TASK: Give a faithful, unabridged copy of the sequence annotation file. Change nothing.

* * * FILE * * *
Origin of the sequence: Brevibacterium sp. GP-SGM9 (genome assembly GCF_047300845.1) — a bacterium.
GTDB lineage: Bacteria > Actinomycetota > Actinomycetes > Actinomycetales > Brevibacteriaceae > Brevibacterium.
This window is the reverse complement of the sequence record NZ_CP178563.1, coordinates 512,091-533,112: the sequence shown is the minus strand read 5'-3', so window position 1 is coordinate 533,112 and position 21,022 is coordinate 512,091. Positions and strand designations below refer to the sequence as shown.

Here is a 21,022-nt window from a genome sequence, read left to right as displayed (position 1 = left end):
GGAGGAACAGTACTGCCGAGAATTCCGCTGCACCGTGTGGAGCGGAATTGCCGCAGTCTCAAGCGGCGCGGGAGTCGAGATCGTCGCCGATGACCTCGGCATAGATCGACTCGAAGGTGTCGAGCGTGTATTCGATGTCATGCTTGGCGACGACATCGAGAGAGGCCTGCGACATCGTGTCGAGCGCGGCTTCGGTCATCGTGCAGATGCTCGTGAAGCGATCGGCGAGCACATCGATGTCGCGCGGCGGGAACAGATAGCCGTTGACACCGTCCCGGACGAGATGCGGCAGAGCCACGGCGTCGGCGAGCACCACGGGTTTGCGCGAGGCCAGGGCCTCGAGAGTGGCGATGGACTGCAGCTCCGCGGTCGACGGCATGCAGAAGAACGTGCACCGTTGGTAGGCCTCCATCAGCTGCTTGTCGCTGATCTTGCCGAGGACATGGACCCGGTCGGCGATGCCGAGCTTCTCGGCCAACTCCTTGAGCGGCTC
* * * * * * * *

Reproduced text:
Origin of the sequence: Brevibacterium sp. GP-SGM9 (genome assembly GCF_047300845.1) — a bacterium.
GTDB lineage: Bacteria > Actinomycetota > Actinomycetes > Actinomycetales > Brevibacteriaceae > Brevibacterium.
This window is the reverse complement of the sequence record NZ_CP178563.1, coordinates 512,091-533,112: the sequence shown is the minus strand read 5'-3', so window position 1 is coordinate 533,112 and position 21,022 is coordinate 512,091. Positions and strand designations below refer to the sequence as shown.

Here is a 21,022-nt window from a genome sequence, read left to right as displayed (position 1 = left end):
GGAGGAACAGTACTGCCGAGAATTCCGCTGCACCGTGTGGAGCGGAATTGCCGCAGTCTCAAGCGGCGCGGGAGTCGAGATCGTCGCCGATGACCTCGGCATAGATCGACTCGAAGGTGTCGAGCGTGTATTCGATGTCATGCTTGGCGACGACATCGAGAGAGGCCTGCGACATCGTGTCGAGCGCGGCTTCGGTCATCGTGCAGATGCTCGTGAAGCGATCGGCGAGCACATCGATGTCGCGCGGCGGGAACAGATAGCCGTTGACACCGTCCCGGACGAGATGCGGCAGAGCCACGGCGTCGGCGAGCACCACGGGTTTGCGCGAGGCCAGGGCCTCGAGAGTGGCGATGGACTGCAGCTCCGCGGTCGACGGCATGCAGAAGAACGTGCACCGTTGGTAGGCCTCCATCAGCTGCTTGTCGCTGATCTTGCCGAGGACATGGACCCGGTCGGCGATGCCGAGCTTCTCGGCCAACTCCTTGAGCGGCTC